Reading Bolder is like following an explorer in ageing Disneyland, a place that proves to be a personal roller coaster ride for the author. He finds many positives about ageing that are backed up by researchers and academics, but occasionally, usually when you start feeling good about being whatever age you are, he steps on a spike and it’s like getting the snake in Snakes and Ladders.
One moment he is laughing with Spanish grannies on a graffiti workshop, the next he brought quickly down to earth by a young female observer who tells him she wouldn’t put them on her Instagram because ‘old people aren’t that attractive.’ There are his descriptions of a Lebanese television show where over eighties play pranks at pharmacies asking for Viagra, a show that has become extremely popular and produced its own media stars.
And the same thing happens: he begins to wonder about that slender line that separates something sweet and charming from being a circus in which the aged are targets of the wrong kind of laughter. These elements in the book are the ones that made the headlines in mainstream reviews, i.e. The Guardian. While I understand how the media works, I’m not convinced that ageing, which the author describes as a game for ‘losers’, needs to be a circus.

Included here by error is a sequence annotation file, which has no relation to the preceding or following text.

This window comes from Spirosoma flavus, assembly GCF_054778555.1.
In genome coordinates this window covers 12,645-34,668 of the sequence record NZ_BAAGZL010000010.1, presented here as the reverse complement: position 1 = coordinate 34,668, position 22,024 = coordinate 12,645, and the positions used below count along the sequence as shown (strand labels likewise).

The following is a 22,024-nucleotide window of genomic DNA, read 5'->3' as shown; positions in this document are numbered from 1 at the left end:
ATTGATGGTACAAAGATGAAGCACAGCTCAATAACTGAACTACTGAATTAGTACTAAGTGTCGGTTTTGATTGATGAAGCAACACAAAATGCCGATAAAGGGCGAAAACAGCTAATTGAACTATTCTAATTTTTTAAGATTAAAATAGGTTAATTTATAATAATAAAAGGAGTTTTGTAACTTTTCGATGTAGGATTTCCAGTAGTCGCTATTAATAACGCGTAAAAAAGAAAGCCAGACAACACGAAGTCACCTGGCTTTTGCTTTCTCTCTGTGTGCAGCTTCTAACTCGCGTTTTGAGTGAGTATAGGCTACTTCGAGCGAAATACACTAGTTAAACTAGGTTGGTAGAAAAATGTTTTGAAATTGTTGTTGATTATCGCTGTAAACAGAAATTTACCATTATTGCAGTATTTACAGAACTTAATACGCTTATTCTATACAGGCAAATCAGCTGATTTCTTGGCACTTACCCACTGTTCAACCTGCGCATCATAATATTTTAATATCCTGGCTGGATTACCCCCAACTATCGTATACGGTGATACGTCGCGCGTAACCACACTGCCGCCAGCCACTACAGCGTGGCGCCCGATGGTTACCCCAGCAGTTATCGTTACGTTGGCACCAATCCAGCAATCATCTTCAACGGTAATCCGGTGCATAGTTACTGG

There is much that is positive about ageing here: cognitively we are better at learning and picking up new things in middle age. In a study of IT professionals, those who were in their fifties were far more relaxed about new technologies and ready to take them on than their younger counterparts. Our experience curve gives us an advantage in making fast connections in our brain, something Don and Patricia Edgar have written about in Peak – Reinventing Middle Age. The reality is that given good health – and enough money, there are no cognitive, intellectual or social reasons why older people shouldn’t be able to continue to be the person they are. And more.
At the same time we are up against a culture that bows to youth and beauty, where social media rules the cultural narrative, and the good life is associated with the unlined and pretty.
Despite the stylish older media stars and the author’s examples of celebrities baring their wrinkles and appearing in ads, they are celebrities that means they get a very special pass that the rest of us don’t get. I wisely skimmed his section celebrating celebrities and grey hair: wild curly hair will never look good grey and I don’t intend to give it another passing thought. Not caring is a big advantage of age.
I turned 57 in 2018 and, above all else, reaching this less-than-milestone age informed my year more than any other particular incident. Closer to 60 than 50, I began to see, with greater clarity than the year earlier, how my age was coming to define my life and my place in the world.